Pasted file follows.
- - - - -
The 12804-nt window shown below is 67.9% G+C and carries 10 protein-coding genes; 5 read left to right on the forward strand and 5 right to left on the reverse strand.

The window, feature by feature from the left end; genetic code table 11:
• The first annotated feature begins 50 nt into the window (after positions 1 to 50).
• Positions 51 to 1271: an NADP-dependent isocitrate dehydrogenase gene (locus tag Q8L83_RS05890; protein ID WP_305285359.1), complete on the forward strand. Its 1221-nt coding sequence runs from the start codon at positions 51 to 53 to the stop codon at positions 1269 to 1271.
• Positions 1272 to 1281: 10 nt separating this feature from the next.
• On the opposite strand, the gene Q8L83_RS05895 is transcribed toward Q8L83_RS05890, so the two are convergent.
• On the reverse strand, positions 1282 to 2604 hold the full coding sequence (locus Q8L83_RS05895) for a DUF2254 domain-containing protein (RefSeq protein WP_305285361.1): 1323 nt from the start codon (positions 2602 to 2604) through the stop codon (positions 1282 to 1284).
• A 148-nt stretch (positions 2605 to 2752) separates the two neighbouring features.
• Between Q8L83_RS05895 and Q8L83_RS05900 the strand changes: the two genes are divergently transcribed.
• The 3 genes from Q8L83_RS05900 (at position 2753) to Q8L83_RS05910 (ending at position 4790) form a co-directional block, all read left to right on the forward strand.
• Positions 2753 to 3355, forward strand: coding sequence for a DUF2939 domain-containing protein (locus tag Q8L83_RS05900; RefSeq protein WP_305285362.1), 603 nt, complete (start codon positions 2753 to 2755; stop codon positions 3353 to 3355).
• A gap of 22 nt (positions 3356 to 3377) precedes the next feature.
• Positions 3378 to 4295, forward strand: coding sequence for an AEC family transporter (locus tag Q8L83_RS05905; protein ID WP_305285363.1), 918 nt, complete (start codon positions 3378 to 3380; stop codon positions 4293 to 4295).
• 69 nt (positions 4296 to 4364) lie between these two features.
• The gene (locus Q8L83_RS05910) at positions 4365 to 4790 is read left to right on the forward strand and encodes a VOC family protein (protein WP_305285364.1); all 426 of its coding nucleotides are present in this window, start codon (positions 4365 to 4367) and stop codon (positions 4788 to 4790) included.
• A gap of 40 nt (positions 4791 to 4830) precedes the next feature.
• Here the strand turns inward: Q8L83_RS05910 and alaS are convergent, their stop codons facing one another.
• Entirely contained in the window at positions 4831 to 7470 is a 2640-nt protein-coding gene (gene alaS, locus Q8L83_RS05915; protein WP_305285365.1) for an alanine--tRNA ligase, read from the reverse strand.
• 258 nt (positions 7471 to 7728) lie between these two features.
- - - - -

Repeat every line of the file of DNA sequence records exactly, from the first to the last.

The 12804-nt window shown below is 67.9% G+C and carries 10 protein-coding genes; 5 read left to right on the forward strand and 5 right to left on the reverse strand.

The window, feature by feature from the left end; genetic code table 11:
• The first annotated feature begins 50 nt into the window (after positions 1 to 50).
• Positions 51 to 1271: an NADP-dependent isocitrate dehydrogenase gene (locus tag Q8L83_RS05890; protein ID WP_305285359.1), complete on the forward strand. Its 1221-nt coding sequence runs from the start codon at positions 51 to 53 to the stop codon at positions 1269 to 1271.
• Positions 1272 to 1281: 10 nt separating this feature from the next.
• On the opposite strand, the gene Q8L83_RS05895 is transcribed toward Q8L83_RS05890, so the two are convergent.
• On the reverse strand, positions 1282 to 2604 hold the full coding sequence (locus Q8L83_RS05895) for a DUF2254 domain-containing protein (RefSeq protein WP_305285361.1): 1323 nt from the start codon (positions 2602 to 2604) through the stop codon (positions 1282 to 1284).
• A 148-nt stretch (positions 2605 to 2752) separates the two neighbouring features.
• Between Q8L83_RS05895 and Q8L83_RS05900 the strand changes: the two genes are divergently transcribed.
• The 3 genes from Q8L83_RS05900 (at position 2753) to Q8L83_RS05910 (ending at position 4790) form a co-directional block, all read left to right on the forward strand.
• Positions 2753 to 3355, forward strand: coding sequence for a DUF2939 domain-containing protein (locus tag Q8L83_RS05900; RefSeq protein WP_305285362.1), 603 nt, complete (start codon positions 2753 to 2755; stop codon positions 3353 to 3355).
• A gap of 22 nt (positions 3356 to 3377) precedes the next feature.
• Positions 3378 to 4295, forward strand: coding sequence for an AEC family transporter (locus tag Q8L83_RS05905; protein ID WP_305285363.1), 918 nt, complete (start codon positions 3378 to 3380; stop codon positions 4293 to 4295).
• 69 nt (positions 4296 to 4364) lie between these two features.
• The gene (locus Q8L83_RS05910) at positions 4365 to 4790 is read left to right on the forward strand and encodes a VOC family protein (protein WP_305285364.1); all 426 of its coding nucleotides are present in this window, start codon (positions 4365 to 4367) and stop codon (positions 4788 to 4790) included.
• A gap of 40 nt (positions 4791 to 4830) precedes the next feature.
• Here the strand turns inward: Q8L83_RS05910 and alaS are convergent, their stop codons facing one another.
• Entirely contained in the window at positions 4831 to 7470 is a 2640-nt protein-coding gene (gene alaS, locus Q8L83_RS05915; protein WP_305285365.1) for an alanine--tRNA ligase, read from the reverse strand.
• 258 nt (positions 7471 to 7728) lie between these two features.